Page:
One of the interesting outcomes of the coronavirus pandemic is the surge in housing prices. Folks realized they would be spending a lot more time at home and desired better accommodations. Additionally, remote working increased, and if you didn't need to stay within a certain radius of your company's offices, it created more options for where you could live.
According to the Federal Reserve Bank of St. Louis, home prices rose 19.7% in July from the same month last year. Home prices have been growing by double-digit percentages year over year since December 2020. Two growth stocks that could benefit from this trend are Home Depot (NYSE:HD) and Lowe's (NYSE:LOW). Consumers are typically more interested in home improvement projects when home values are rising.
Home Depot has achieved solid top-line growth over the last decade -- at a compounded annual rate of 6.9%. That accelerated in fiscal 2021 when it was deemed an essential retailer by local governments in North America and allowed to stay open when non-essential businesses had to close. The trend could continue longer with home prices appreciating as quickly as they are.
Here's Home Depot CFO Richard McPhail discussing the relationship between home prices and sales at Home Depot:
You just look at the, we have believed that home price appreciation is a fundamental support of home improvement activity and demand. As your home becomes more valuable, you are more likely to spend more on it. We are at a point now where the housing stock of the United States is over 20% more valuable than it was two years ago, and so as we look forward, not only have we seen that home price appreciation, but the homeowner balance sheet is incredibly healthy. The state of mortgage finance is incredibly healthy, and so that's why some of the reasons why we're optimistic.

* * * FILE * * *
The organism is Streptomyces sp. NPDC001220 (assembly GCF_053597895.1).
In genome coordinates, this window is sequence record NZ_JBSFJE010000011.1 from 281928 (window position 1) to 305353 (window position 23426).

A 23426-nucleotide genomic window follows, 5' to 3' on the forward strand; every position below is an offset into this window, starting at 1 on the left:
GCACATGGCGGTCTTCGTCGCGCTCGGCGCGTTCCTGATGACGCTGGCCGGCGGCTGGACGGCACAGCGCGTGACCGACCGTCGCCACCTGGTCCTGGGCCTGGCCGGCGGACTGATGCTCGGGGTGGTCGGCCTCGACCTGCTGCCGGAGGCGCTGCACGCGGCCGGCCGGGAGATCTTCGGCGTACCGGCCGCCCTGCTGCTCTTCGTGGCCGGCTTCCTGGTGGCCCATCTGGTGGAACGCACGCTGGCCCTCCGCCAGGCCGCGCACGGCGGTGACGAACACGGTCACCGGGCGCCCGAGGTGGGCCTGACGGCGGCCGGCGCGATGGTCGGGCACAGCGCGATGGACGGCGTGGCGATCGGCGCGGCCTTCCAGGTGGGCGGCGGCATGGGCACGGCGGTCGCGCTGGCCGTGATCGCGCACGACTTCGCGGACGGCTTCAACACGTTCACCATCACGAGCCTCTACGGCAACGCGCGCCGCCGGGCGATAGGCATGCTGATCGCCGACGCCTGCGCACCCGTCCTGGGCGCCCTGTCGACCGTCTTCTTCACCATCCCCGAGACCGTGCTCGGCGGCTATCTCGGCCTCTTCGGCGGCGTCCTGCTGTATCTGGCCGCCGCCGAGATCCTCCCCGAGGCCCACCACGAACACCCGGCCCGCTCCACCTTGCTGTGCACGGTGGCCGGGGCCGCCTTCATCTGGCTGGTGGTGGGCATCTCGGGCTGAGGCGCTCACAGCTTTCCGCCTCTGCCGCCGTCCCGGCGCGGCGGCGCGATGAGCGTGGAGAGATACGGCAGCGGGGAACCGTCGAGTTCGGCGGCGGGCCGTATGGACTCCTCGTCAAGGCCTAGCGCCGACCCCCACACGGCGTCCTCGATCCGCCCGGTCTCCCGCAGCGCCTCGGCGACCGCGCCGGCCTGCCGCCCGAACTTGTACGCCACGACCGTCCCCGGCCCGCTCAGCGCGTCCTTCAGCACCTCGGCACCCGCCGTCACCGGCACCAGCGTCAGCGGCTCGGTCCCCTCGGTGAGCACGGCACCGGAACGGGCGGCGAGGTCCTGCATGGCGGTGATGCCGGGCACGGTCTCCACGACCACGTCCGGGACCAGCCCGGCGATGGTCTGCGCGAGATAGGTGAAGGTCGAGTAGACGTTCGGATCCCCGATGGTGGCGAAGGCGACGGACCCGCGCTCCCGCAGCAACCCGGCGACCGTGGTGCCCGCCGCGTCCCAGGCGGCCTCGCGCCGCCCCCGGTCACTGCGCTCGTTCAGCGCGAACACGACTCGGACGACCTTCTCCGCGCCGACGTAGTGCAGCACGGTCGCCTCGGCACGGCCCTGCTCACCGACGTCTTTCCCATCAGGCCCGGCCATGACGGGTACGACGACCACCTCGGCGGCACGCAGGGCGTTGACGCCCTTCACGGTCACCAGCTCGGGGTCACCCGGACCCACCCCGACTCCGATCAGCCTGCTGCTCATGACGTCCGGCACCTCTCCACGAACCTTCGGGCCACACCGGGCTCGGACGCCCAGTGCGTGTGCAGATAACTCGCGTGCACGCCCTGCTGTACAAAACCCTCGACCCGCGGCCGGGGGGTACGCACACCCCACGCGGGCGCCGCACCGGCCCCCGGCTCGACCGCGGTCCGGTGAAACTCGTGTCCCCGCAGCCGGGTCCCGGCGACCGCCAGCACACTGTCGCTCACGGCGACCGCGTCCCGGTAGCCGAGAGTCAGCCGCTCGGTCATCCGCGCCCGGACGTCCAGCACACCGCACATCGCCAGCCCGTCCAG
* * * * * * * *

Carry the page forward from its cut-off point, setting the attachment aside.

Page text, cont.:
Moreover, Home Depot does an excellent job of turning increasing sales into increasing profits. The operating profit margin has expanded for the home improvement retailer from 9.5% to 13.8% over the last decade. In dollar terms, that has resulted in operating income almost tripling from $6.6 billion in fiscal 2012 to $18.3 billion in 2021.
Like Home Depot, Lowe's has been growing revenue at a compounded annual rate of 6.3% in the last 10 years. The same macroeconomic factors helping increase sales for Home Depot are also boosting sales at Lowe's. Both companies serve do-it-yourselfers and professionals looking to complete home improvement projects, so it makes sense to be affected by the same factors.
It's no surprise then that Lowe's CEO Marvin Ellison sees a similar relationship between home values and spending on home improvement:
In fact, there is more housing demand than supply, resulting in home prices continuing to rise. And because of this, consumers have an increased confidence in repairing and remodeling their homes... Further, our research shows that it will take years for the supply of homes to meet the projected demand. This remains a very positive indicator for home improvement. In addition, the customers' mindset regarding their home is very straightforward. As long as their home is increasing in value, they see upgrades and enhancements to their home as an investment and not an expense.
Although not as skilled as Home Depot, Lowe's is adept at converting increasing sales into profits. It, too, nearly tripled operating income from fiscal 2012 to 2021 ($3.3 billion to $9.7 billion), while increasing the operating profit margin from 6.5% to 10.8%.
Overall, if long-standing economic relationships hold, rising home prices should lead to increased sales at Lowe's and Home Depot, boosting profits for both. Therefore, investors looking for growth stocks that can benefit from rising home values can add Home Depot and Lowe's to their portfolios.